KasparsYou will remember your special day for the rest of your life, so choosing the right partners to help you is an important decision. The team at Kaspars Special Events and Catering, with more than 20 years of experience and a reputation for excellence, will support you through the entire planning process, including venue selection, menu creation, ceremony, and reception planning, ensuring you are stress-free. Family owned and operated, Kaspars passion is to provide creative, fresh cuisine and superior service at a reasonable price. They cater to groups of all sizes, both within Kaspars as well as at offsite locations including private homes. Whether you are entertaining a few or a few hundred guests, the elements for success are the same: Superb fare, impeccable service, the proper ambience, and the right caterer! Kaspars Special Events and Catering has it all. Call 206-298-0123, fax 206-298-0146 or visit www.kaspars.com.

The Landing and Northcut Conference RoomGive your casual graduation party an extra touch of elegance, welcome your teen into adulthood with sophistication, or make your wedding sparkle. The Landing also transforms into the perfect setting for your theatre performance, wedding reception, prom, live band, or dance workshop. The patio with open terrace setting extends the pleasant ambience of any special event. The Northcut Conference Room meeting facility is an extraordinary setting for your offsite meetings, conferences, executive retreats, and ideas for all-staff retreats. For more information, please contact 206-786-0627 or info@northcutlanding.com.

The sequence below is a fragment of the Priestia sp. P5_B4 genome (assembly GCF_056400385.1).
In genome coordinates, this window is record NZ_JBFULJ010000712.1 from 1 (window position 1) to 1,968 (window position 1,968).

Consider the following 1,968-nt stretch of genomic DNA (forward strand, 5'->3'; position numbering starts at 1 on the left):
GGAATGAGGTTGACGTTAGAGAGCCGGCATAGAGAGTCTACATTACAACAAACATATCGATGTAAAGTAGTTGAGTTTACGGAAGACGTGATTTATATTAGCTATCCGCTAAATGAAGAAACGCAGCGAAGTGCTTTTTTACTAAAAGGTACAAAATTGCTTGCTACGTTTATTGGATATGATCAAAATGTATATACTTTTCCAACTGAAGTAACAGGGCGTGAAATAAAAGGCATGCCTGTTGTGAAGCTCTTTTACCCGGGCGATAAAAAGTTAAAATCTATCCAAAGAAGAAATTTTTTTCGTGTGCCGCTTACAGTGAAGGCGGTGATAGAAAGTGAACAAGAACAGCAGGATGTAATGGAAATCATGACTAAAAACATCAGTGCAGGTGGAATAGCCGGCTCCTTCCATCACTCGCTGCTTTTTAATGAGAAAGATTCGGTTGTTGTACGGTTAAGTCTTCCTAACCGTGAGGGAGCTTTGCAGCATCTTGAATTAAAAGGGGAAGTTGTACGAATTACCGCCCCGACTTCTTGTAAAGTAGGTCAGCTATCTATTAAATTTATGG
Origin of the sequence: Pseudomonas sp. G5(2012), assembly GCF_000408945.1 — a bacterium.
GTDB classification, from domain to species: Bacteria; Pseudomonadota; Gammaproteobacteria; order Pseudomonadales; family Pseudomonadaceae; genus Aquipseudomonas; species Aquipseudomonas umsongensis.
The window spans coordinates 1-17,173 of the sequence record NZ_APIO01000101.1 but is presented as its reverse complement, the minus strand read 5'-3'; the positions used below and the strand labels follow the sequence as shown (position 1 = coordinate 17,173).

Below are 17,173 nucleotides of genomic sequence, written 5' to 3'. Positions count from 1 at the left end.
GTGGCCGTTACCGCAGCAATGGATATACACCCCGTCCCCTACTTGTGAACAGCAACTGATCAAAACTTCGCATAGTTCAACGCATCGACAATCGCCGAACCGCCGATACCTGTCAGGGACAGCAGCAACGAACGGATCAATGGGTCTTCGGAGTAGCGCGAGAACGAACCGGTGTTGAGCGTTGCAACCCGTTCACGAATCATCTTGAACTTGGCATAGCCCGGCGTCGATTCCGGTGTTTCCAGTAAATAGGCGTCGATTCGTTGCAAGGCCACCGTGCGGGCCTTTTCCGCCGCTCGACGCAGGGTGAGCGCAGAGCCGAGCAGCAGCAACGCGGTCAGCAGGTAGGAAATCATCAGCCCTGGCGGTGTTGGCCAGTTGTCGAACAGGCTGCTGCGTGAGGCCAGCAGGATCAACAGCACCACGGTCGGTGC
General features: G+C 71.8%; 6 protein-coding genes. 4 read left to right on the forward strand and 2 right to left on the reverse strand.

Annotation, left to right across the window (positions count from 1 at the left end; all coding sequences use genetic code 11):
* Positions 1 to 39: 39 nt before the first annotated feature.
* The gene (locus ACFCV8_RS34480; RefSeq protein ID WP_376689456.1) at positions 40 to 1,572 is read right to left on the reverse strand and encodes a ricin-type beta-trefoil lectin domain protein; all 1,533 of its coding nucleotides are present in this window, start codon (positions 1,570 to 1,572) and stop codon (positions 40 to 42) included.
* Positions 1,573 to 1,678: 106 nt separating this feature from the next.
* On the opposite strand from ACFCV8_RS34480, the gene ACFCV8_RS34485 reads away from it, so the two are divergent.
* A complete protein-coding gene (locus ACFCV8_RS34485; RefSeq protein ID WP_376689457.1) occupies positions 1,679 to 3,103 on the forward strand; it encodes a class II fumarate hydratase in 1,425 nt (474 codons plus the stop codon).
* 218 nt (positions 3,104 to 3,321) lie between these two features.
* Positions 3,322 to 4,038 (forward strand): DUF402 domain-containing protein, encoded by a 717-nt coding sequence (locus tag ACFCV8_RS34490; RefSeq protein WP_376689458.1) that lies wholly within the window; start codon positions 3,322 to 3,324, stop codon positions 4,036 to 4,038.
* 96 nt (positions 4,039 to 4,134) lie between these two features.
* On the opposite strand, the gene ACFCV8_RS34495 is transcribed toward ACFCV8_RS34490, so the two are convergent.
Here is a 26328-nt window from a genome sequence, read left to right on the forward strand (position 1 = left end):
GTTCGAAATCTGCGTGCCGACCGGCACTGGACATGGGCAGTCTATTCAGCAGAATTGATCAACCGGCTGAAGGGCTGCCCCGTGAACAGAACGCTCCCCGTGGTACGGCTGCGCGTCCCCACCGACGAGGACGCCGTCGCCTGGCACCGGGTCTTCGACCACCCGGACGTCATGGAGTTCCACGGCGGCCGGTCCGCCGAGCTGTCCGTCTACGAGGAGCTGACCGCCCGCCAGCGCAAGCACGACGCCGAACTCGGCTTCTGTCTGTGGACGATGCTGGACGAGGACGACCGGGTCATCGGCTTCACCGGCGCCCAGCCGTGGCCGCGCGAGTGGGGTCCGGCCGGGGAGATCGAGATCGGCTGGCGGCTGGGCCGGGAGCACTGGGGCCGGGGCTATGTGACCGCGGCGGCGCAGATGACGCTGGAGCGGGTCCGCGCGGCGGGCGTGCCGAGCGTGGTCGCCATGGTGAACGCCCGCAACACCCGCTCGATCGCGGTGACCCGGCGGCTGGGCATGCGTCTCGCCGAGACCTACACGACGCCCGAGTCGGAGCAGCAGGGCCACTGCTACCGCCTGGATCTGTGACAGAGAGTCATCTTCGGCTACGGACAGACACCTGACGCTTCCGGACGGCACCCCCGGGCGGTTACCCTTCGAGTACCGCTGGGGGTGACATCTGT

Emmanuels Fine Rug & Upholstery SpecialistsTheyve been cleaning rugs, carpets, furniture and fine Orientals for more than 100 years. You can count on them! Highest-quality carpet cleaning, custom in-plant rug washing, rug repair and blind and upholstery cleaning. They specialize in Oriental care, repair and mending and restoration. Emmanuels is the place to go for consigned new and antique Orientals, rug sales and appraisals, as well as on-site carpet cleaning and maintenance. Fifteen percent off all in-home services. Gift certificates available. For more information call 206-322-2200, fax 206-325-3841 or visit www.emmanuelsrug.com.

Guess who moved in this winter?Obviously frowny-face is stressed out from all the holiday preparations. And smiley-face? Hes sipping cocoa while relaxing in front of a warm fire. Be a smiley-face, move into The Bellettini Retirement Community before the holidays. All of your needs will be taken care of so you can just have fun. See, weve got you smiling already! Call (425) 450-0800 now to schedule your complimentary guided tour and lunch.

1115 - 108th Avenue NE | Bellevue | (425) 450-0800 | www.thebellettini.com

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Madison Park CafSimmering in Seattle for more than 30 years. The Madison Park Caf provides full-service catering for all your Jewish lifecycle events including Bnai Mitzvah, weddings, and other simchot. The caf offers French bistro food and professional service as well as wine, liquor, beer and rentals. Contact Karen Binder at 206-324-2626 or madisonparkcafe@aol.com.